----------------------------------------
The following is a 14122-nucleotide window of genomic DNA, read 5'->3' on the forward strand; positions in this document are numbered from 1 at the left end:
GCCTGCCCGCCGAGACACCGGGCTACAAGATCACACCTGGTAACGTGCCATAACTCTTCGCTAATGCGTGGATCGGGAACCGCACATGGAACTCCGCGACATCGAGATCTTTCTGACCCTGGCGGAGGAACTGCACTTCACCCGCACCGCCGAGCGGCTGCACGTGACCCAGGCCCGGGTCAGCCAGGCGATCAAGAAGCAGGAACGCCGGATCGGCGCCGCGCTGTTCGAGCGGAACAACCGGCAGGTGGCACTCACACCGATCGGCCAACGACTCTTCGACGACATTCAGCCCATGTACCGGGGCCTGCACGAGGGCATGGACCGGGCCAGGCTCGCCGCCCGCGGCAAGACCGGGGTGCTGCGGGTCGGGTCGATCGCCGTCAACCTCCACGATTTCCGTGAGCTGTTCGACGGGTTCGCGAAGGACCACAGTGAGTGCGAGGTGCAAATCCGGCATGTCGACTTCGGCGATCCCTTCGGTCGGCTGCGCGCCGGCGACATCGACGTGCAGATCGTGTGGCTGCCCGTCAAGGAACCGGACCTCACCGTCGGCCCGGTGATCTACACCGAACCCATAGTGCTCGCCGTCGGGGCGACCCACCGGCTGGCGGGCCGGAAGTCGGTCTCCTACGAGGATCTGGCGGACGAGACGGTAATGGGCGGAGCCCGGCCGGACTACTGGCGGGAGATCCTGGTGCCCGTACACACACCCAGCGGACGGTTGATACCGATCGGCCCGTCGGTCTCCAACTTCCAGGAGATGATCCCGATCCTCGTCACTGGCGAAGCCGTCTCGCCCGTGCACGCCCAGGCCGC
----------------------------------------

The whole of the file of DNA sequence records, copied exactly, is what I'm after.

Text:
The following is a 14122-nucleotide window of genomic DNA, read 5'->3' on the forward strand; positions in this document are numbered from 1 at the left end:
GCCTGCCCGCCGAGACACCGGGCTACAAGATCACACCTGGTAACGTGCCATAACTCTTCGCTAATGCGTGGATCGGGAACCGCACATGGAACTCCGCGACATCGAGATCTTTCTGACCCTGGCGGAGGAACTGCACTTCACCCGCACCGCCGAGCGGCTGCACGTGACCCAGGCCCGGGTCAGCCAGGCGATCAAGAAGCAGGAACGCCGGATCGGCGCCGCGCTGTTCGAGCGGAACAACCGGCAGGTGGCACTCACACCGATCGGCCAACGACTCTTCGACGACATTCAGCCCATGTACCGGGGCCTGCACGAGGGCATGGACCGGGCCAGGCTCGCCGCCCGCGGCAAGACCGGGGTGCTGCGGGTCGGGTCGATCGCCGTCAACCTCCACGATTTCCGTGAGCTGTTCGACGGGTTCGCGAAGGACCACAGTGAGTGCGAGGTGCAAATCCGGCATGTCGACTTCGGCGATCCCTTCGGTCGGCTGCGCGCCGGCGACATCGACGTGCAGATCGTGTGGCTGCCCGTCAAGGAACCGGACCTCACCGTCGGCCCGGTGATCTACACCGAACCCATAGTGCTCGCCGTCGGGGCGACCCACCGGCTGGCGGGCCGGAAGTCGGTCTCCTACGAGGATCTGGCGGACGAGACGGTAATGGGCGGAGCCCGGCCGGACTACTGGCGGGAGATCCTGGTGCCCGTACACACACCCAGCGGACGGTTGATACCGATCGGCCCGTCGGTCTCCAACTTCCAGGAGATGATCCCGATCCTCGTCACTGGCGAAGCCGTCTCGCCCGTGCACGCCCAGGCCGC